Dear directors: just let Shakespeare be Shakespeare

I’m a big William Shakespeare fan. My fandom dates back to seeing Kenneth Branagh’s Henry V movie as a high school sophomore in 1996 (RIP Mr. Henry) and Mel Gibson’s 1990 performance of Macbeth when I was a senior (Thanks, Mrs. Merryman). Kenneth Branagh’s 1996 movie of Hamlet is amazing, and Anthony Hopkins was great as Othello (complete with dark tan makeup to make him look Moorish). I read Henry IV Parts 1 and 2 for fun, for Odin’s sake. He’s a great playwright, if he really did exist, and his stories are really freaking good, except maybe Romeo and Juliet.

Both John and Jazz have written about the apparent President Donald Trump assassination by a New York City theater company in their version of Julius Caesar, but I think it points out a major problem with some directors: the desire to update things for a more modern audience.

This isn’t the first time a theater company has tried to update Julius Caesar. Another New York theater company did the same thing in 2012, complete with a black Caesar who looked a teeny bit like then President Barack Obama. Minnesota’s Star Tribune loved the production.

Director Rob Melrose’s production is compact, brisk and contemporary — perfect for touring. Using a wall of video projections, set designer Neil Patel has positioned this “Caesar” in 2012, complete with news telecasts and shots of the U.S. Capitol. Sound designer Cliff Caruthers thumps the point home with lots of bass and hip-hop over scene changes. The sleek suits in Candice Donnelly’s costume scheme carry the air of modern power.

It also got a ton of praise from Noah Milliman in The American Conservative.

Director Rob Melrose has set his Caesar at our precise historical moment, in Obama’s Washington, D.C. The capital is rocked by “Occupy Rome” protests. His Caesar (the suavely confident Bjorn DuPaty) is a tall, charismatic African-American politician; he doesn’t look or sound much like Obama (he more closely recalls Michael Jordan), but the audience is unquestionably going to read him as an Obama stand-in nonetheless, particularly when his opponents bear a marked resemblance to Eric Cantor (Sid Solomon’s snappy terrier Cassius) and Mitch McConnell (Kevin Orton’s cynical old pol Casca). Even Mark Antony is recognizable as a standard Democratic politician type, Clinton/Gore division.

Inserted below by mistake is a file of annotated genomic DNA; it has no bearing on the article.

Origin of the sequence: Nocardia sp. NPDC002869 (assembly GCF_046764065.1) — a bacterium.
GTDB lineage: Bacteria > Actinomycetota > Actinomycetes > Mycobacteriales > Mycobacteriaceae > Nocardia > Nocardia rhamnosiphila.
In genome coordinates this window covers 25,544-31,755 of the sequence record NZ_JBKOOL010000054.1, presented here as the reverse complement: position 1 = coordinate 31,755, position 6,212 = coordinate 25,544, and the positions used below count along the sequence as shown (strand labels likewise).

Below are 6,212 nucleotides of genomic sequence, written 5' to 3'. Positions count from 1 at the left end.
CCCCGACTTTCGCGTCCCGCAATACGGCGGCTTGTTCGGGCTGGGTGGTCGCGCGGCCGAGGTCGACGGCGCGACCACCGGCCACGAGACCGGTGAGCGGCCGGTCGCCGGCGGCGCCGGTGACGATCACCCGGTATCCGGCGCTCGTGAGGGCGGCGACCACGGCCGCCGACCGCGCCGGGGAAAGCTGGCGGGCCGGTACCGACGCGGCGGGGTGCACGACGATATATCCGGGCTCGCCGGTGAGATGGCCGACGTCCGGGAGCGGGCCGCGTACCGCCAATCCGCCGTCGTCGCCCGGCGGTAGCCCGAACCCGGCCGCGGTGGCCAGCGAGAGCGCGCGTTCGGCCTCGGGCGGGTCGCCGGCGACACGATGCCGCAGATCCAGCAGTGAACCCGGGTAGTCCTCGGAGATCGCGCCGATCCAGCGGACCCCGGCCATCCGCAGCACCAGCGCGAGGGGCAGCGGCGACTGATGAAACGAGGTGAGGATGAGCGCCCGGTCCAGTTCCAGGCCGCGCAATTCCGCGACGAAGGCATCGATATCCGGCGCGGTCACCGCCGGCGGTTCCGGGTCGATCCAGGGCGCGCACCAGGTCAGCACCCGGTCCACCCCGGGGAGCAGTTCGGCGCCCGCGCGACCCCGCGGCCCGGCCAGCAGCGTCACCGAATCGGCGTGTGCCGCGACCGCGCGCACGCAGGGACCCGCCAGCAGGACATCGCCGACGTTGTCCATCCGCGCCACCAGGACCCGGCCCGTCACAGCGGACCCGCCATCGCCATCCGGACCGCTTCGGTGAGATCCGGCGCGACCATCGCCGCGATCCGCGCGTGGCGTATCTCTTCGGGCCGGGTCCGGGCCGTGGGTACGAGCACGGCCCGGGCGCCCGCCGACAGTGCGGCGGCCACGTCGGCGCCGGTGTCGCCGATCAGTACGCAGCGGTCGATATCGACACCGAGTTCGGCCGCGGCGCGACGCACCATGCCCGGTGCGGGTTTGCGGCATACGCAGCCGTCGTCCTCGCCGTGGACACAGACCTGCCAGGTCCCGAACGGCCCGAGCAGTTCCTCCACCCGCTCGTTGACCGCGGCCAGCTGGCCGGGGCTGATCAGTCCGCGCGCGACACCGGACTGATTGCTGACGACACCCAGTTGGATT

Milliman’s effusive praise centered particularly on the portrayal of Brutus.

(T)he director made the interesting choice to cast another African-American, William Sturdivant as Brutus, and it is his performance that really makes the play. Sturdivant does a pitch-perfect black conservative intellectual – more specifically, the thoughtful, reserved type of black conservative intellectual, a coil of carefully controlled tension. There were times I thought I was watching John McWhorter up there on stage. He managed to give Brutus a shadow of interiority that he so frequently lacks, and to add a whole other dimension of pathos to Brutus’s decision to ally with Cassius. This Brutus is not merely the noblest of Romans in the sense that he is an exemplar of the patrician class – no; he’s the one character on stage whom we know has chosen, affirmatively, to affiliate himself with the ideas for which he kills, who believes them because he believes them, and not merely because they are in his interest. It’s a splendid choice.

To that, I say, quoting King Lear, “Oh, that way madness lies, Let me shut that. No more of that.”

Trying to modernize Shakespeare to make it more hip and cool is ridiculous, especially if a theater company is attempting to portray it as Shakespeare. Put Julius Caesar in Romanesque garb, complete with marble looking steps and senators in sandals or barefoot, instead of a business suit. Make sure Macbeth is a Scotsman who killed his own king, instead of an Australian gangster looking to rise up in the world, and, for the love of Bragi, set Hamlet in Denmark not some corporation.

There’s nothing wrong with having a movie or TV show that’s inspired by Shakespeare. The old FX show Sons of Anarchy was influenced by Hamlet, but didn’t try to pretend to actually be Hamlet. Romeo Must Die and West Side Story are kind of based on Romeo and Juliet, but are different enough to not be mistaken for the Shakespeare tragedy. The Lion King, yes the Disney animated movie, is apparently kind of, sort of based on Hamlet, but also inspired by the biblical story of Joseph. There are plenty of ways to do a Shakespeare-inspired story without calling it Shakespeare.

It just comes off as cheap to do otherwise.

Edit (Taylor): Someone mentioned Olivier’s version was never filmed, and I seriously can’t remember which black and white version of Macbeth I saw (neither can my English teacher after being asked). I *do* remember watching parts of Mel Gibson’s 1990 Macbeth film, so his version replaces Olivier. It’s been 19 years, folks, give me a break.

Also…the authorship comment was a JOKE. Chillax, people.